Quotulatiousness

December 2, 2017

Goat Yoga Gets Baaaaaa-nned

Filed under: Bureaucracy, USA — Tags: , — Nicholas @ 06:00

ReasonTV
Published on 1 Dec 2017

Good, old-fashioned goats and the ancient Hindu practice of yoga are two things that don’t seem to go together.

And yet, last year, a small farm in Corvallis, Oregon started offering classes that combined the two. Goat yoga is exactly what it sounds like: the practice of yoga in the presence of goats.

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Soon these classes had a 900-person waiting list for an hour of ritual calisthenics with a bunch of horned ruminants.

Within a year, the unlikely trend had spread across the nation.

“We would go through the different asanas and the different flows,” explains Amanda Bowen, a goat-yoga instructor in Maryland, “and the goats will come around and interact with people as we’re doing the class.”

And then the unstoppable force of goat yoga locked horns with the immovable object of the Washington, D.C. Department of Health.

When Congressional Cemetery Director Paul Williams applied for a livestock permit in the District of Columbia, he was greeted by four lawyers “ready to throw every curve ball they possibly could at me to prevent goat yoga.”

But goat springs eternal. Since Manchester, N.H. reversed its ban late last summer, the only place in the country where risk-averse municipal bureaucracies are undermining this fitness-to-farm trend threat is the nation’s capital.

Produced, shot, narrated, and edited by Todd Krainin.

Breaking news from 55 BC

Filed under: Britain, History — Tags: , , , — Nicholas @ 05:00

Despite the written records left by Julius Caesar, Cicero, and Tacitus, until now there had apparently been no physical evidence of Caesar’s invasion of Britain:

… a chance excavation carried out ahead of a road building project in Kent has uncovered what is thought to be the first solid proof for the invasion.

Archaeologists from the University of Leicester and Kent County Council have found a defensive ditch and javelin spear at Ebbsfleet, a hamlet on the Isle of Thanet.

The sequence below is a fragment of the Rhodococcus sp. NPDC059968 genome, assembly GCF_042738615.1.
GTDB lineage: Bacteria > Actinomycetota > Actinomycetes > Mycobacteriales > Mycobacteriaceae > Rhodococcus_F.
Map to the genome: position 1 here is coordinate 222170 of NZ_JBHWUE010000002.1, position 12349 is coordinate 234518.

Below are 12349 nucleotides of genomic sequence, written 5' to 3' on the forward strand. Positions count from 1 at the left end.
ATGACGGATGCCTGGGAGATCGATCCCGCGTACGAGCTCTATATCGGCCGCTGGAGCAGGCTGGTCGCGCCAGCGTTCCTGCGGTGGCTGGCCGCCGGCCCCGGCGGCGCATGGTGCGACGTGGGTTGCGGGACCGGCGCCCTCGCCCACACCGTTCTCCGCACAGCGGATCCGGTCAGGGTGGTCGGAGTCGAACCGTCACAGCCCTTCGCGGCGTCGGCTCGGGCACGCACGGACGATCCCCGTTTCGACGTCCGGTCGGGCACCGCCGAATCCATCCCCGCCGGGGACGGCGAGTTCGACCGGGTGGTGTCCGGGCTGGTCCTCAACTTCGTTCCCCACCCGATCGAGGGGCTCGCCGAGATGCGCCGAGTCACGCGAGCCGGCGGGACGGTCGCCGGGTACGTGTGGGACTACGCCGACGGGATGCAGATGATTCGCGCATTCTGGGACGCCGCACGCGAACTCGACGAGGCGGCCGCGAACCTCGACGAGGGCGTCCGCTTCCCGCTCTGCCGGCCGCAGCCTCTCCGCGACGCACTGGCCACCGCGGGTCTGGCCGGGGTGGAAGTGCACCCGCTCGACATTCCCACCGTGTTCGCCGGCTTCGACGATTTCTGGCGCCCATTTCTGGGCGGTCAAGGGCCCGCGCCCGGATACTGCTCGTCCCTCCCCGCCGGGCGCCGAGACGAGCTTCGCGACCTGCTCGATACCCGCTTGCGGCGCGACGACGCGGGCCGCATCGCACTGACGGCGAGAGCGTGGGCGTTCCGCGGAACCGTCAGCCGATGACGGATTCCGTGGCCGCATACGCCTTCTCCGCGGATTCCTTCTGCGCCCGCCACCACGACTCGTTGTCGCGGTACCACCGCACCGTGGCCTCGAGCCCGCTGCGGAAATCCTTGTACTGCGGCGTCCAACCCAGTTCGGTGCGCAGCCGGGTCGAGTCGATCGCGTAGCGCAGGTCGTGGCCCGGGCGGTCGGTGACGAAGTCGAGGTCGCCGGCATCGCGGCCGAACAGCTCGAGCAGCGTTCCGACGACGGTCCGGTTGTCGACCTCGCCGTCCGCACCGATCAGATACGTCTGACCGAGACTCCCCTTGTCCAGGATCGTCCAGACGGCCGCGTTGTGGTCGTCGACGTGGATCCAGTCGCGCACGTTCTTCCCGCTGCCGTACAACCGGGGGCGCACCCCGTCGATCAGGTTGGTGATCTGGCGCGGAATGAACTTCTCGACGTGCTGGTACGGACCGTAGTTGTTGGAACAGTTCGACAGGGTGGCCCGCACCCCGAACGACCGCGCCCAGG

The shape of the ditch at Ebbsfleet, is similar to Roman defences at Alésia in France, where a decisive battle in the Gallic War took place in 52 BC.

Experts also discovered that nearby Pegwell Bay is one of the only bays in the vicinity which could have provided harbour for such a huge fleet of ships. And its topography echoes Caesar’s own observations of the landing site.

Dr Andrew Fitzpatrick, Research Associate from the University of Leicester’s School of Archaeology and Ancient History said: “Caesar describes how the ships were left at anchor at an even and open shore and how they were damaged by a great storm. This description is consistent with Pegwell Bay, which today is the largest bay on the east Kent coast and is open and flat.

“The bay is big enough for the whole Roman army to have landed in the single day that Caesar describes. The 800 ships, even if they landed in waves, would still have needed a landing front 1-2 km wide.

“Caesar also describes how the Britons had assembled to oppose the landing but, taken aback by the size of the fleet, they concealed themselves on the higher ground. This is consistent with the higher ground of the Isle of Thanet around Ramsgate.”

Thanet has never been considered as a possible landing site before because it was separated from the mainland until the Middle Ages by the Wanstum Channel. Most historians had speculated that the landing happened at Deal, which lies to the south of Pegwell Bay.